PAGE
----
Namibians have cautioned against legalising cannabis following Tuesday’s landmark decision by the South African Constitutional Court to decriminalise personal use of the drug.
The court ruled that the ban on personal use and possession of cannabis was unlawful, as it interfered with section 4 of the South African constitution, which allows all South African citizens the right to privacy.
Mother of five, Eunice Lot, told the Windhoek Observer on Wednesday that legalising the private use of cannabis will affect how children grow up in their households.
“Allowing every household to plant and smoke dagga (cannabis) will cause small children to start experimenting with dagga at a young age,” Lot argued. “They will grow up addicted to smoking dagga, in a dagga filled environment. The high that dagga gives you can make some people aggressive and violent, even though most people believe that it’s for relaxation.”
She added that the high from cannabis use can also make people lose touch with reality.
“Children will also not concentrate on their school work because they won’t be in the right state of mind to do so,” she said.
Lot, however, feels that cannabis use for medicinal purpose should be allowed.
“I wouldn’t have had a problem with allowing it to be used medicinally as long as the medicine is only available via prescription so that it is not abused. That way, the benefits can be achieved in a controlled environment.”
Avid church goer, Asanda Jullies, said legalising cannabis use will get in the way of one’s spiritual life.
“The high they feel will distort the way they perceive the message spoken to them in church and they could lose the connection they have with God.”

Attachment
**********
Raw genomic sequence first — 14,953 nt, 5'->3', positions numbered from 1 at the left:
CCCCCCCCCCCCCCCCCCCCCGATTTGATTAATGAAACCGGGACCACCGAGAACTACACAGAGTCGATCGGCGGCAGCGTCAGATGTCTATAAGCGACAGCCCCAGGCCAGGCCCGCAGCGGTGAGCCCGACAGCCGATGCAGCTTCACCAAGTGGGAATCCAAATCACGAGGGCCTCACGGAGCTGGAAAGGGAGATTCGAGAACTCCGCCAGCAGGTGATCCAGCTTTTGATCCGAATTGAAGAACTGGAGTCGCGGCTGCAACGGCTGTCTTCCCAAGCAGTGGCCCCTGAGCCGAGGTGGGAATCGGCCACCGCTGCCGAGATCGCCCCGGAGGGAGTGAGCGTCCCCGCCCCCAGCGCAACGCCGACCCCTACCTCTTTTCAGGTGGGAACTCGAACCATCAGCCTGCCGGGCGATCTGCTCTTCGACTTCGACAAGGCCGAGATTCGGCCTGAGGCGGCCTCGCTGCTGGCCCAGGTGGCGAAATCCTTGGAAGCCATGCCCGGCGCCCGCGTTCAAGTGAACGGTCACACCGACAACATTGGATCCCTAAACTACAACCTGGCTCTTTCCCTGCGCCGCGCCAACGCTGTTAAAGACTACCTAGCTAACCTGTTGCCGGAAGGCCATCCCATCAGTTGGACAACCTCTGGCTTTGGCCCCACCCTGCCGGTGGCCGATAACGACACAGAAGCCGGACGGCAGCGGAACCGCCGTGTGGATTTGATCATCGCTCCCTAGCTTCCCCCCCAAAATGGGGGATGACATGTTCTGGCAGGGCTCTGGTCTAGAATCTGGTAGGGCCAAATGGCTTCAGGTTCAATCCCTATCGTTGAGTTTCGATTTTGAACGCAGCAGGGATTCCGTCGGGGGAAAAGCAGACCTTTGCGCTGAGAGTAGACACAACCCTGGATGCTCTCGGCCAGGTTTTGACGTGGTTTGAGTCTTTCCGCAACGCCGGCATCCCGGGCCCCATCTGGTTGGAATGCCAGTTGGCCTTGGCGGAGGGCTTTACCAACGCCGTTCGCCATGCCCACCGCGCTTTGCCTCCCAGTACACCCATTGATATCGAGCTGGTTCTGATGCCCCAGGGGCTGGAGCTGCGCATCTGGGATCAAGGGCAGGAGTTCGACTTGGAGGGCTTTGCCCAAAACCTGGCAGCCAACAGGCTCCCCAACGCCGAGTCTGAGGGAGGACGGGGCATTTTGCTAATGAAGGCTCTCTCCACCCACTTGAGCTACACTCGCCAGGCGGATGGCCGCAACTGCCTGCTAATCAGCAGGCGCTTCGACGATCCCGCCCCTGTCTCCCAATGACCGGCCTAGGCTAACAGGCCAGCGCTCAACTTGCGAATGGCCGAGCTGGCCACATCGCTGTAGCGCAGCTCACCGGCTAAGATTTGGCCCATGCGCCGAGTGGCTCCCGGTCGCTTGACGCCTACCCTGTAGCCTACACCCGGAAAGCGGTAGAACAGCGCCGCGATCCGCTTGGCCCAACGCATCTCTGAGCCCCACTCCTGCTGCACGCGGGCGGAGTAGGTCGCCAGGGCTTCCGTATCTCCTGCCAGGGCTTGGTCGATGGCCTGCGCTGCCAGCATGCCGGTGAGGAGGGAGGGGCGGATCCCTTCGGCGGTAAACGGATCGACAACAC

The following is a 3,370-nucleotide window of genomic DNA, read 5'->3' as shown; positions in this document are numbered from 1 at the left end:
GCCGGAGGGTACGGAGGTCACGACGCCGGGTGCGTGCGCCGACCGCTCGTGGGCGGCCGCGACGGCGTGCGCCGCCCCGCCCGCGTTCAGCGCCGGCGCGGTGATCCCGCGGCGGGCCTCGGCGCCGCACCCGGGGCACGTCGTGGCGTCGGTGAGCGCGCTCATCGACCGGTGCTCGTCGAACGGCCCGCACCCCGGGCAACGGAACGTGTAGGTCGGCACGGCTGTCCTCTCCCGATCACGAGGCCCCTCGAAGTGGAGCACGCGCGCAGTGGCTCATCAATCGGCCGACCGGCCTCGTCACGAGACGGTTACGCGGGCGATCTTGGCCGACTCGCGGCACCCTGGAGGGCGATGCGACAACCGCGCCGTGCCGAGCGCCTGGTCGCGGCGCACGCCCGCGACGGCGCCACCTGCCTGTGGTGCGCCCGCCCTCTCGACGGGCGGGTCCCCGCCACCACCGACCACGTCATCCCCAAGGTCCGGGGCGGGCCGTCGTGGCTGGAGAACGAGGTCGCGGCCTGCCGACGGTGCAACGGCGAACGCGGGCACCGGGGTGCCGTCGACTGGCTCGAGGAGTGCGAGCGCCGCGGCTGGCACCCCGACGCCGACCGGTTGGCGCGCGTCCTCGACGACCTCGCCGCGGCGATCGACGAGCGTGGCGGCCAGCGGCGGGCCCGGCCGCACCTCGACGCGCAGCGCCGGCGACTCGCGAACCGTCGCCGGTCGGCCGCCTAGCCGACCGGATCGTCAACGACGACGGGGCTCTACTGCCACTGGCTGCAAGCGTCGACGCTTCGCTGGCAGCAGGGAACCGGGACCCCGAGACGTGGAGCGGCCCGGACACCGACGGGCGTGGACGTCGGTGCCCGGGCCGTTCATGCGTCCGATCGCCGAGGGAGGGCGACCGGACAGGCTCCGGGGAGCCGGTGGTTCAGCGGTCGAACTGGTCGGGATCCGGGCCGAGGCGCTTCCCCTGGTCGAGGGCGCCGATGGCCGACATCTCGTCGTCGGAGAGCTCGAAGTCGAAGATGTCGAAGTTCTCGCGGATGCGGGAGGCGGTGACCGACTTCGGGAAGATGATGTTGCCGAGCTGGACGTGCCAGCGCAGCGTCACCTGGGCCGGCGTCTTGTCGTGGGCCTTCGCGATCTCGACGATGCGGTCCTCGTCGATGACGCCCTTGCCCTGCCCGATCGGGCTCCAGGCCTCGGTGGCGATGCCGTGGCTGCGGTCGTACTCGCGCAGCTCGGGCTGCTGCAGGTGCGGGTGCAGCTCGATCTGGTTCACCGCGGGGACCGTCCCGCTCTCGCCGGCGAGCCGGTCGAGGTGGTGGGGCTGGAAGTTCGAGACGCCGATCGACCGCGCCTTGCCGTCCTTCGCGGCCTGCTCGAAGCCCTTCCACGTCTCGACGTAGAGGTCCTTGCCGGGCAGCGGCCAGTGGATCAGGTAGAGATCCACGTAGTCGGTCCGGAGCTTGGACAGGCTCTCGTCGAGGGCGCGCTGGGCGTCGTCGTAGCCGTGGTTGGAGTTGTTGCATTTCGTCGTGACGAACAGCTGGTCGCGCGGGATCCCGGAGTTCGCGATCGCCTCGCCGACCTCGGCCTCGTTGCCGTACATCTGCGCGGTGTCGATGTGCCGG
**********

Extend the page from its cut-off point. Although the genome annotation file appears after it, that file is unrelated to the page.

He said the decriminalisation of cannabis use will also likely result in Namibians following suit since locals love to “copy and paste” everything South African.
“We copy trends, music and even culture. So, even though Namibian law still deems the use of cannabis illegal, most children here will abuse it because they see how it is being abused in South Africa,” Jullies said.
Clinical psychologist, Shaun Whittaker, said although he is happy about the decriminalisation of cannabis, he wishes there was an age of use attached to it.
“I’m certainly against cannabis use amongst young people, especially if you are younger than 25,” he said.
“There’s massive brain development between the ages of 11 to 25 for girls and 13 to 25 for boys, the brain is very vulnerable so it is the worst time to be doing drugs, including cannabis.”
Yokany Oliveira, a student at the Namibia University of Science and Technology (NUST), said she worries that Namibians will now expect the legalisation of cannabis use just like in South Africa.
“Namibians are led by the assumption that just because South Africa has passed a law like this, we will immediately hop on to the bandwagon because it suits us and our desires,” she said.
Education, Arts and Culture Minister, Katrina Hanse-Himarwa, told the Windhoek Observer that Namibia remains governed by its own laws.
“Obviously, South Africa and Namibia have got a lot in common, but we are a sovereign country with our own laws that govern us.
“I don’t know what type of impact it will have on Namibia, but just because South Africa has legalised cannabis use, doesn’t mean that Namibia should follow suit.
“We are not their small brother, neither are we a colony of South Africa. So for now, we will be following our laws,’ Hanse-Himarwa said.
According to Whittaker, the constant use of cannabis can have both short and long-term effects on individuals.
“Short-term, if you use cannabis regularly, your brain energy level will come down, your concentration will come down and your ability to remember will deteriorate as well.
“If you speak to young people who use cannabis, their idea of being ‘laid back’ and ‘chilled’ is really about the brain energy level coming down.
“Long-term, which is heavy use for more than two years, will lead to more symptoms such as sleep deprivation. People who smoke cannabis and generally people who abuse substances, only sleep for three hours.”
He said cannabis use will also lead to auditory hallucinations.
“People will start hearing voices because they simply do not have any nutrients in the brain any longer. People can also become very paranoid. Heavy long-term use of cannabis can even lead to schizophrenia,” the psychologist said.
South Africa became the third country in Africa to legalise cannabis, following Lesotho in September 2017 and Zimbabwe in April this year.